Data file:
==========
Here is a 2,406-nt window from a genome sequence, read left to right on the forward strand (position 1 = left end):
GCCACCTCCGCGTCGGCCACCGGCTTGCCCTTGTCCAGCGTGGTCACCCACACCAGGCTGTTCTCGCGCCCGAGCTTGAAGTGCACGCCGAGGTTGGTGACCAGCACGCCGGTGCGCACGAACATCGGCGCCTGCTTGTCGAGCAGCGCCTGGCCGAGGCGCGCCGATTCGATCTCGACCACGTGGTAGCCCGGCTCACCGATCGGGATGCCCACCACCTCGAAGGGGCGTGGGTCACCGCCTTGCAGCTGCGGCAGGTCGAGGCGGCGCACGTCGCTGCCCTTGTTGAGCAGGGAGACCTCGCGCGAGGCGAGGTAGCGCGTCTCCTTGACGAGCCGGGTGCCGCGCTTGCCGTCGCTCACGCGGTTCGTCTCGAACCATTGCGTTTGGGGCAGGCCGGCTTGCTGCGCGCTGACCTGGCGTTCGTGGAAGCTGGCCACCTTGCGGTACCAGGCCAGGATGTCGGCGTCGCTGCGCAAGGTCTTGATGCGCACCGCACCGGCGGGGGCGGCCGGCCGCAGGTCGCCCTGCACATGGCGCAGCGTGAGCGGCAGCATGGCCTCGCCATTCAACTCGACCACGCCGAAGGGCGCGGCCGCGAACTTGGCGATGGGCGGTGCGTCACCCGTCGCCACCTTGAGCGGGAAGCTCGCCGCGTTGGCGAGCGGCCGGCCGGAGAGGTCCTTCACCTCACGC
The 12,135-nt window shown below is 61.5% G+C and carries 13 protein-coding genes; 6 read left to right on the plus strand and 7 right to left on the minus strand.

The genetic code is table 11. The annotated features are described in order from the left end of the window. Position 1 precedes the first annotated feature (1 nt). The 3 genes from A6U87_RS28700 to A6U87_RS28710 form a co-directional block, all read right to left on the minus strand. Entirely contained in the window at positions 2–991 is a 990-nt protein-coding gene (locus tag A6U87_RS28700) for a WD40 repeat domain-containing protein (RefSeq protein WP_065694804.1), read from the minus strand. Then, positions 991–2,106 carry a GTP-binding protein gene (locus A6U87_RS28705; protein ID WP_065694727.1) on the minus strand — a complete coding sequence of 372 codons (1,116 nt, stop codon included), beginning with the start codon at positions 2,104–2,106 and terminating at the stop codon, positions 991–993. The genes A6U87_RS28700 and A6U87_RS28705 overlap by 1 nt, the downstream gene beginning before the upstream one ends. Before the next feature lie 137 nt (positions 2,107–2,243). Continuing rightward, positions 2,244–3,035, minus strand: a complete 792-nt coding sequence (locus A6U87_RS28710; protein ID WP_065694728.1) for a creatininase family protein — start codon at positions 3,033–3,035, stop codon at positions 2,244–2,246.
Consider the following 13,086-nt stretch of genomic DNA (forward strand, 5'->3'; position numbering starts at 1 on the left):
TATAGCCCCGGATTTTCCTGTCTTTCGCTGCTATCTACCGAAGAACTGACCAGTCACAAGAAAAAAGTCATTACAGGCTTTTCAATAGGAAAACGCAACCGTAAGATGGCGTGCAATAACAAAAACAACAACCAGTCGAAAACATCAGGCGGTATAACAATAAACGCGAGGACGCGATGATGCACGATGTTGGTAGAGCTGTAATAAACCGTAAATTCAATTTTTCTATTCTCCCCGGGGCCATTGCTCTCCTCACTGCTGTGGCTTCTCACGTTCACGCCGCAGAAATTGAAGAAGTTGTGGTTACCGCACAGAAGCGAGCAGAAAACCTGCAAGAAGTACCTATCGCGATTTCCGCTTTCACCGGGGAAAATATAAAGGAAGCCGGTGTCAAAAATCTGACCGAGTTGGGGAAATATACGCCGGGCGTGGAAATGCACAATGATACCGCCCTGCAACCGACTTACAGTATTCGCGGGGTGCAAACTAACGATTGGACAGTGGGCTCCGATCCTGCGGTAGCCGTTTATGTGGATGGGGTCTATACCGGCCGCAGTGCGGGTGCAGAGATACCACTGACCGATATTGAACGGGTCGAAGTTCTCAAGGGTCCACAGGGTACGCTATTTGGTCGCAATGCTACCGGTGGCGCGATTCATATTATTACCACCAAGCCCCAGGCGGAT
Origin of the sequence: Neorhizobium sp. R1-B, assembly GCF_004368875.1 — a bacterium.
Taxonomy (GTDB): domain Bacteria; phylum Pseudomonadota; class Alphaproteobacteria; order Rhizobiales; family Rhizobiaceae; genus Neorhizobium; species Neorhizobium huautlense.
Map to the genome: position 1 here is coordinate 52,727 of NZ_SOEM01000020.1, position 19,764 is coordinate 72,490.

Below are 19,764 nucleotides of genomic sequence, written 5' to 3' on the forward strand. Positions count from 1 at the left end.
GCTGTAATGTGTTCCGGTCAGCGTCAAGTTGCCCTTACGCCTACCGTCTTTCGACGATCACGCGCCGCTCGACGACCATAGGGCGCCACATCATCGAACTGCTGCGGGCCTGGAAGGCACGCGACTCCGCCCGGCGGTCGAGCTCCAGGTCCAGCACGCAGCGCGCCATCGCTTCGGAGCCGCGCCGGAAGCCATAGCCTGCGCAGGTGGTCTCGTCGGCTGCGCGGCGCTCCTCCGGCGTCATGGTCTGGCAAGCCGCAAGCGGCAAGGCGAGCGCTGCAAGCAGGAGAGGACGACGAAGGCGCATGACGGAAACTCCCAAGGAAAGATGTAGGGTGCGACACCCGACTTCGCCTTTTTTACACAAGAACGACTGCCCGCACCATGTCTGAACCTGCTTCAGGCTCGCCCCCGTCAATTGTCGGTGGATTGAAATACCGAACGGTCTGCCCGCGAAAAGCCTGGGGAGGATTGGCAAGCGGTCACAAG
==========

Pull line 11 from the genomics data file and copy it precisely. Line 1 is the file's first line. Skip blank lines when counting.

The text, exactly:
GCTGTAATGTGTTCCGGTCAGCGTCAAGTTGCCCTTACGCCTACCGTCTTTCGACGATCACGCGCCGCTCGACGACCATAGGGCGCCACATCATCGAACTGCTGCGGGCCTGGAAGGCACGCGACTCCGCCCGGCGGTCGAGCTCCAGGTCCAGCACGCAGCGCGCCATCGCTTCGGAGCCGCGCCGGAAGCCATAGCCTGCGCAGGTGGTCTCGTCGGCTGCGCGGCGCTCCTCCGGCGTCATGGTCTGGCAAGCCGCAAGCGGCAAGGCGAGCGCTGCAAGCAGGAGAGGACGACGAAGGCGCATGACGGAAACTCCCAAGGAAAGATGTAGGGTGCGACACCCGACTTCGCCTTTTTTACACAAGAACGACTGCCCGCACCATGTCTGAACCTGCTTCAGGCTCGCCCCCGTCAATTGTCGGTGGATTGAAATACCGAACGGTCTGCCCGCGAAAAGCCTGGGGAGGATTGGCAAGCGGTCACAAG